GENET archive


9-Misc: The Thika Declaration on GMOs

                                  PART I
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TITLE:  The Thika Declaration on GMOs
SOURCE: Kenya Small Scale Farmers Forum, posted by GRAIN
DATE:   20 Aug 2004

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The Thika Declaration on GMOs
Statement from the Kenya Small Scale Farmers Forum, 20 August, 2004

We, the Kenya Small Scale Farmers Forum leaders, representing crop
farmers, pastoralists and fisherfolk, do declare today, August 20th 2004,
that farming is our livelihood and not just a trade. Farming has been
passed down from generation to generation, and is now threatened by
Genetically Modified Organisms (GMOs).

GMOs are a danger to food security and our indigenous gene pool. Patented
GMO crops threaten farmers' ability to save and share their indigenous
seeds which have stood the test of time. Thus they will reduce our seed
security and food security, without the long and short term effects on
our health and environment being known. GMOs will hand control of our
food systems to the multinational companies, who have created these seeds
for financial gain, and not for our need.

These new seeds may create conflict between farmers due to the risks of
cross pollination from GMO to non GMO crops leading to contamination
between farms.

GMOs will increase costs for farmers. This new kind of agriculture has
been produced using a complicated and expensive process called genetic
engineering. To make their profits back from the farmers, the companies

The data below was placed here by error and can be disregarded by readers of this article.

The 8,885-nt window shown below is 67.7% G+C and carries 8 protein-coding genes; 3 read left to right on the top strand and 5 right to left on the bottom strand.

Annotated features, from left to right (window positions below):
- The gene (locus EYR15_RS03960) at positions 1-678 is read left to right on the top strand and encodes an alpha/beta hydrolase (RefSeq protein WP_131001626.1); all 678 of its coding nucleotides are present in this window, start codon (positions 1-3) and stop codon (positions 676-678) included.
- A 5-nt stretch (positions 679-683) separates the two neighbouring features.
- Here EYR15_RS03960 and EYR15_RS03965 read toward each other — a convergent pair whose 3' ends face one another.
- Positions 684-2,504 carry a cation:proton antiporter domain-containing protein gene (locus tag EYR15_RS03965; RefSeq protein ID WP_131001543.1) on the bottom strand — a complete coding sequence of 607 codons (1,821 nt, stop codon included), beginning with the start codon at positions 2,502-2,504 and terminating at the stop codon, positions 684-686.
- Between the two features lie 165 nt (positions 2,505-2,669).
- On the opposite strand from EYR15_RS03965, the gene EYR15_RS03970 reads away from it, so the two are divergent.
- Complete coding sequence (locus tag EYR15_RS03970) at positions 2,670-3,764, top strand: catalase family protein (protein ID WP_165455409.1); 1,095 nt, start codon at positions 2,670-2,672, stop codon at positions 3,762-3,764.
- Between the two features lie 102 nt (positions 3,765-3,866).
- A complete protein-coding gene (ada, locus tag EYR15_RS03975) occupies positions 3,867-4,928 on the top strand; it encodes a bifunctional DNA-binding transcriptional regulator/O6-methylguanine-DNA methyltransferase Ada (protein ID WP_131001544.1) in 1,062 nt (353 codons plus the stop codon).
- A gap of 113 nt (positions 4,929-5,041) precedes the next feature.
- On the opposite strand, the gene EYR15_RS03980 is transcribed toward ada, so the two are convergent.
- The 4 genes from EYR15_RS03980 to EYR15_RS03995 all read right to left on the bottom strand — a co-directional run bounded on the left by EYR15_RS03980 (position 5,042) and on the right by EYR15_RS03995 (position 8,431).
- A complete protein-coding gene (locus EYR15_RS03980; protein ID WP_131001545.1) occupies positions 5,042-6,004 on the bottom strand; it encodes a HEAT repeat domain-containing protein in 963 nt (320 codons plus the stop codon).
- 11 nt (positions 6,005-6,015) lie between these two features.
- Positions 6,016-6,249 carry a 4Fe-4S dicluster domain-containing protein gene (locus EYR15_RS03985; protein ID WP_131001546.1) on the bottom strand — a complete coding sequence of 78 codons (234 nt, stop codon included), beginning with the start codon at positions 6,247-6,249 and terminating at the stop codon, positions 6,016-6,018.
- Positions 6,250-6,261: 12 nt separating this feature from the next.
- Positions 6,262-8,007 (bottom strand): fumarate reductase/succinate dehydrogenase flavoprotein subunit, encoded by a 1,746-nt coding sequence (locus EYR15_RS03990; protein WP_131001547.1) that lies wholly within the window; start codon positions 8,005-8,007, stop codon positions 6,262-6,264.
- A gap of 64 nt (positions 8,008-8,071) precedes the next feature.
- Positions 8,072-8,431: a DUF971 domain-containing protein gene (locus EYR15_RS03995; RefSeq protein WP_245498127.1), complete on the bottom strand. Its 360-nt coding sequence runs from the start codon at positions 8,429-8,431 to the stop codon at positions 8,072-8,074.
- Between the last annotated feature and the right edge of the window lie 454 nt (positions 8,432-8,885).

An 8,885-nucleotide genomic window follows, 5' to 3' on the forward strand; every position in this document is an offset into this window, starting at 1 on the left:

patent the GMO seeds, which leads to higher costs for farmers, who are
then forbidden from saving and sharing their seeds for planting the
following season. If the seeds fail, farmers are left in great
destitution. The agrochemicals associated with GM crops will oblige
farmers to pay the high prices set by the companies, and replace the need
for paid farm labour, thereby threatening our livelihoods.

GMOs threaten Kenya's environment. A clean environment is a fundamental
right for all. GMOs on the contrary are contaminative, unfriendly to our
biodiversity, and pose a threat to the existence of our indigenous seeds,
to organic farming systems, and to human and animal health in general.

Our government is being arm-twisted to accept GMOs by multinationals,
without considering the effects on small scale farmers.

Small scale farmers in Kenya should be included in policy formulation on
agriculture research and food security. Government should invest in
irrigation, improvement of infrastructure, appropriate technologies,
marketing, subsidies, credit, farm inputs and better rangeland
management, and NOT ON GMOs.

We believe that God created life, and no one can own it, not even
Monsanto, Syngenta or other multinational companies. We therefore reject
all GMOs in agriculture, and call upon the Kenyan government to respect
our indigenous expertise. Therefore to be able to fully understand the
effects of GMOs on our livelihoods, health and environment, we demand a
twenty-year moratorium on GMOs in Kenya.